Philippa Gregory

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Philippa Gregory

Goodreads Author


Born
in Kenya
Website

Twitter

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Member Since
October 2012

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Philippa Gregory was an established historian and writer when she discovered her interest in the Tudor period and wrote the novel The Other Boleyn Girl, which was made into a TV drama and a major film. Published in 2009, the bestselling The White Queen, the story of Elizabeth Woodville, ushered in a new series involving The Cousins’ War (now known as The War of the Roses) and a new era for the acclaimed author.

Gregory lives with her family on a small farm in Yorkshire, where she keeps horses, hens and ducks. Visitors to her site, www.PhilippaGregory.com become addicted to the updates of historical research, as well as the progress of her ducklings.

Her other great interest is the charity she founded nearly twenty years ago; Gardens for The G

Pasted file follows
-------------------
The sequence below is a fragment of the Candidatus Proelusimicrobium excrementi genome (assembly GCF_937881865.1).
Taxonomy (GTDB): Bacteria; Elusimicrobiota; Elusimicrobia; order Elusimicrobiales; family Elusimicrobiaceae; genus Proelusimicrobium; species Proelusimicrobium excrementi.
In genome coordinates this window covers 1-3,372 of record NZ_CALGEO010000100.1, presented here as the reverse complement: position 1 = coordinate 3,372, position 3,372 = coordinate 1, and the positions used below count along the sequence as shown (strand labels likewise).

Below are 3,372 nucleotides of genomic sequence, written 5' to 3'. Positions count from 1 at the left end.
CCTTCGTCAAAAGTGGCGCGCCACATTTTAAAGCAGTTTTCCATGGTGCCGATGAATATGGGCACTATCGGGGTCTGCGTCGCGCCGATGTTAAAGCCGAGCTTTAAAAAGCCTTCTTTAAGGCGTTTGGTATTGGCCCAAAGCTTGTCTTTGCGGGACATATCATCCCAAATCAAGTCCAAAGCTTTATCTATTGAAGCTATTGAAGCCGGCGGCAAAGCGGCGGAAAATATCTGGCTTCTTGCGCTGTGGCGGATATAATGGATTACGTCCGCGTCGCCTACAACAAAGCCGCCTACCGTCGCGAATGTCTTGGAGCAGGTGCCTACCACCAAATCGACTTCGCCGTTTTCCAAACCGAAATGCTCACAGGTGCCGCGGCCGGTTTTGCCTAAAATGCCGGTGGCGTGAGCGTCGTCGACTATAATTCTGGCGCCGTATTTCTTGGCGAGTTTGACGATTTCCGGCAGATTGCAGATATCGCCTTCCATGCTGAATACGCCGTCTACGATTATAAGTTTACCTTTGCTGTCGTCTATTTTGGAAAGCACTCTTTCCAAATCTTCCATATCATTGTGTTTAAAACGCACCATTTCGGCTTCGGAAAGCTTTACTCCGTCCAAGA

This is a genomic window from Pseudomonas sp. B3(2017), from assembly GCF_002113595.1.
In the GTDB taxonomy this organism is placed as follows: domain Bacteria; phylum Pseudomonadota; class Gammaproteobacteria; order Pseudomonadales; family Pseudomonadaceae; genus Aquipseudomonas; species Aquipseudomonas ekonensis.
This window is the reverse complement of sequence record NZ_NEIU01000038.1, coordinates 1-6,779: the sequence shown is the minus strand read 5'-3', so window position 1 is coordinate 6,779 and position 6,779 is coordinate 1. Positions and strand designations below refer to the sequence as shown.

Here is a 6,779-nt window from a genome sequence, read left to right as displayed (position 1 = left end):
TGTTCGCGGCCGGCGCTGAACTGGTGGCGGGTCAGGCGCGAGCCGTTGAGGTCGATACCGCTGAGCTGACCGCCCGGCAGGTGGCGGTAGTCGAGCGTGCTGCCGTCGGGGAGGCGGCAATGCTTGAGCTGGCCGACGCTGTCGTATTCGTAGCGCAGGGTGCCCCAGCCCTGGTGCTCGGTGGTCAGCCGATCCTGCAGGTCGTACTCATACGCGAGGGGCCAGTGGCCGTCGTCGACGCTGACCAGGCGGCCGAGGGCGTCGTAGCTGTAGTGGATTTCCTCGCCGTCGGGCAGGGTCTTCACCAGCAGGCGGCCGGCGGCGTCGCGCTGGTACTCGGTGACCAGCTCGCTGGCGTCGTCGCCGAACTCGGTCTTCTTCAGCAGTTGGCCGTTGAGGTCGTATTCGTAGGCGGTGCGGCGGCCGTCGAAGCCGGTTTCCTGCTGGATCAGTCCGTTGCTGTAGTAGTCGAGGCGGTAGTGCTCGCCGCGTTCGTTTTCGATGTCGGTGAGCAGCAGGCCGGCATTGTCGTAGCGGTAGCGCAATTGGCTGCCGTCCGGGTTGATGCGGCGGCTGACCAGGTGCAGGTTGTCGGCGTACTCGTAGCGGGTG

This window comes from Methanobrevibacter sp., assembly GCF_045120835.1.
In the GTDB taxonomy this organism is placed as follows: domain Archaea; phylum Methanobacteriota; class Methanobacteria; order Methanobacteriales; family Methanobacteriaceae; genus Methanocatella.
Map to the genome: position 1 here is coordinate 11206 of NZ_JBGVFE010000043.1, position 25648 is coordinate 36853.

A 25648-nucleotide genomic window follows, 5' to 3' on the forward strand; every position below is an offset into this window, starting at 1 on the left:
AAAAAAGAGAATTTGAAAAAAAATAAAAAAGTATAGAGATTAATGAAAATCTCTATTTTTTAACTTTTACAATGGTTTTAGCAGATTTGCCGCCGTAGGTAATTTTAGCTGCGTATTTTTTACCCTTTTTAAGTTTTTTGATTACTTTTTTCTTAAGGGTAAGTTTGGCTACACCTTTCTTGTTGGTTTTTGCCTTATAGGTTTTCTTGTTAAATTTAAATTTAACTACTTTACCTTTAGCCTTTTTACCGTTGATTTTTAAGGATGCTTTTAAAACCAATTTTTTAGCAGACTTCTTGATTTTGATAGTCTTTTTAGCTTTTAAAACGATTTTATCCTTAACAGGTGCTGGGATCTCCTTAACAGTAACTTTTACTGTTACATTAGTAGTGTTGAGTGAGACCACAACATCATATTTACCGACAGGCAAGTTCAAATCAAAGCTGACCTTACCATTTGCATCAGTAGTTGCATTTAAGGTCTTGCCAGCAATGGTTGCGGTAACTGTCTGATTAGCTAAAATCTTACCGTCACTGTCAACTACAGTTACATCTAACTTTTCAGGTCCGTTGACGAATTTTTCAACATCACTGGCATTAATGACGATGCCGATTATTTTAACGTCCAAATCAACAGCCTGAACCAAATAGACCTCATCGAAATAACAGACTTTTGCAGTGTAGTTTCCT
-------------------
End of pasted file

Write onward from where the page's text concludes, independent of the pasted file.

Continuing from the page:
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Popular Answered Questions

Philippa Gregory I have a very strict rule on this! No woman should wish to live before 1960 – life without reliable contraception was always a constant anxiety. No…moreI have a very strict rule on this! No woman should wish to live before 1960 – life without reliable contraception was always a constant anxiety. No woman who wants political power could be happy before we got the vote in the 1920s. No woman wanting an education should live in any period before women were admitted to universities and could graduate – so the 1920s for the UK. No married woman could own her own property before 1870 – you fundamentally became part of your husband's estate. In short, despite the dresses and the jewels for the upper classes the best time to be a woman in the western world is probably now. (less)